I was sold from the minute Meng stepped on stage. His demeanor and humor were the essence of happiness, peace, and well-being. I knew I was in for a treat.
Last week I had the privilege of hearing Chade-Meng Tan, Google's Chief Happiness Officer and author of bestselling book Search Inside Yourself: The Unexpected Path to Achieving Success, Happiness (and World Peace). Meng's talk christened the interdisciplinary mindfulness initiative at the University of Southern California.
I left that event with a couple takeaways, which I gladly share here.
1) I am not my thoughts nor my emotions. This is the difference between saying "I am sad" vs "I am experiencing sadness." The difference between "I suck" and "I am having a feeling one could call suck-dom."
The former I am statement lends me to over-identify with whatever experience is happening and I run the risk of basing my self-worth on that particular circumstance or percolating destructive thought arising from said circumstance. The latter I am encourages me to practice a healthy sense of detachment from the emotion, thought, or experience.
I still give myself room to feel fully; however, I'm better able to see myself apart from the event, thought, or emotion, and therefore, keep a healthy sense of my worth intact.
Easier said than done, yes 'tis, but I've been actively taking note of my I ams and so far so good.
2) I wish for this person to be happy. Meng had the audience do a quick exercise: look at someone else in the auditorium (not necessary to make contact) and silently wish that person happiness for 10 seconds. After the exercise Meng observed that most of us were smiling as we engaged in it.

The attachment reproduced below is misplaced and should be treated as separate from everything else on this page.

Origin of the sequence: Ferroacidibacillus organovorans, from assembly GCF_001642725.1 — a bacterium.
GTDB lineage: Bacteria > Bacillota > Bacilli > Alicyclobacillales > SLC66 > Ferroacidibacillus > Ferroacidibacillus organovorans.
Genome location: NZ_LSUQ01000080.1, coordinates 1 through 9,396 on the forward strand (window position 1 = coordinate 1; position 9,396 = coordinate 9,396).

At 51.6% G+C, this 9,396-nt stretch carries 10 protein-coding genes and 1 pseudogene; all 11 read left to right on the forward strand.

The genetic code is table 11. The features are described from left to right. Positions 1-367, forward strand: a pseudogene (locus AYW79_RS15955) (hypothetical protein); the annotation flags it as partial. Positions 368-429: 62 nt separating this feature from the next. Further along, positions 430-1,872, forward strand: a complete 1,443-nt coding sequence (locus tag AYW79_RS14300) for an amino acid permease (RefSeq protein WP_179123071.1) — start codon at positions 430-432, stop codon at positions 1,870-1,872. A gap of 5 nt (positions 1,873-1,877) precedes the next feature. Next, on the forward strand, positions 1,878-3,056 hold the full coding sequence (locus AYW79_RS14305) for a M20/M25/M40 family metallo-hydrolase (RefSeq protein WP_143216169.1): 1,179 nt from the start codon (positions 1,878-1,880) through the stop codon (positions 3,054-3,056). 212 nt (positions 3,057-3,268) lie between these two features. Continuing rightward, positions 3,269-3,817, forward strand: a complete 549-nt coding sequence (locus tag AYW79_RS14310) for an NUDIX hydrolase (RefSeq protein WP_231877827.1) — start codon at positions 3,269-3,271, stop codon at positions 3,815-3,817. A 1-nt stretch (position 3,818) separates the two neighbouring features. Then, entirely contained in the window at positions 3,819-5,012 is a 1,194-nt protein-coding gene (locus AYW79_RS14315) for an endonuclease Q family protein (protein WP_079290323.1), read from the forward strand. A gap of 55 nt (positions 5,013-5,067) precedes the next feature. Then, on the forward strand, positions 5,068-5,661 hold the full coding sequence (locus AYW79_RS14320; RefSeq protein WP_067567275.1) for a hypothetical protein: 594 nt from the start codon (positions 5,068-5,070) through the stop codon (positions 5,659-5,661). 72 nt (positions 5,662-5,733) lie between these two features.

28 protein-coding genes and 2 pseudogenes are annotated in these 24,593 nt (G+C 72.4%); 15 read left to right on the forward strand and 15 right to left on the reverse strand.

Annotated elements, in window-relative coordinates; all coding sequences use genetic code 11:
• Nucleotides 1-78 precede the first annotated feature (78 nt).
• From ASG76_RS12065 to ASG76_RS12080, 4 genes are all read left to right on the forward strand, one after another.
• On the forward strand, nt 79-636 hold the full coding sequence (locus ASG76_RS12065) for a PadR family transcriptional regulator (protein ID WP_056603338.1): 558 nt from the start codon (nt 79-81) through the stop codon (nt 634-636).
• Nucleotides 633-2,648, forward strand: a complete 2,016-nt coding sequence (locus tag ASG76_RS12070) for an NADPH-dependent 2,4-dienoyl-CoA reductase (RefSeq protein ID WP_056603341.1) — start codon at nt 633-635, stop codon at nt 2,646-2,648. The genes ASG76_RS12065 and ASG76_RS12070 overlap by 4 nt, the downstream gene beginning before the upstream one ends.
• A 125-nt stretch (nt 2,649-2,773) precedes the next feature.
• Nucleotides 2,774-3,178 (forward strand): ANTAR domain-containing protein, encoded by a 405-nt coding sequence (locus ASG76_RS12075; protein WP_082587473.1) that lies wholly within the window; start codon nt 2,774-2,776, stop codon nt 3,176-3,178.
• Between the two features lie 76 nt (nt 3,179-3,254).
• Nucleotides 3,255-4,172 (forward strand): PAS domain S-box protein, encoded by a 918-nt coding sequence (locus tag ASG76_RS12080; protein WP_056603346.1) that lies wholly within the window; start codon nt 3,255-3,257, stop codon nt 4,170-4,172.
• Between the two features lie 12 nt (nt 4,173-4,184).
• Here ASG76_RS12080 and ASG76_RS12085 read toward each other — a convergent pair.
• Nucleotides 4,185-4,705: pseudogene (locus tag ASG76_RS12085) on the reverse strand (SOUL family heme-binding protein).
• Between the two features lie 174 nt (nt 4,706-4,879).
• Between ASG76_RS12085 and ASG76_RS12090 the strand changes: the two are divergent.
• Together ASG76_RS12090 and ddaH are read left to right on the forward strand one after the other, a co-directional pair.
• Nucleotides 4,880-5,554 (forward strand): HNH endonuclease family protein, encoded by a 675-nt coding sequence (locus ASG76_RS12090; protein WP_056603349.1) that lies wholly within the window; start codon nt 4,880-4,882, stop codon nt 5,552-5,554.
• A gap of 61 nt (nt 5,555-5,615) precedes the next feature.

Meng then invited us to extend this to a daily practice: spend just 10 seconds every hour observing passersby or holding someone in our minds and saying to ourselves, "I wish for this person to be happy."
I've also been implementing this exercise in my happiness practice, whenever I can remember to do it, and it softens my heart in a way that I literally feel a warm opening sensation in my chest. I am better able to see strangers, or folks I might not regard too highly, as flesh and blood peeps who want what I do - happiness, love, success, joy. And I can give a little energetic juju to them, if even in my thoughts.
These are just two of a handful of insights I received that evening. I was so moved by what I heard that I stood on a 15-minute line to buy his book and then stood on another 20-minute (maybe longer?) line to have him sign my book.
This event kicked off another level in my spiritual evolution and personal growth as I've begun a somewhat formal mindfulness meditation practice since. And it's only been a week. More to come...
To your happiness and kickass life,
Words to Live By
Be super kind to yourself.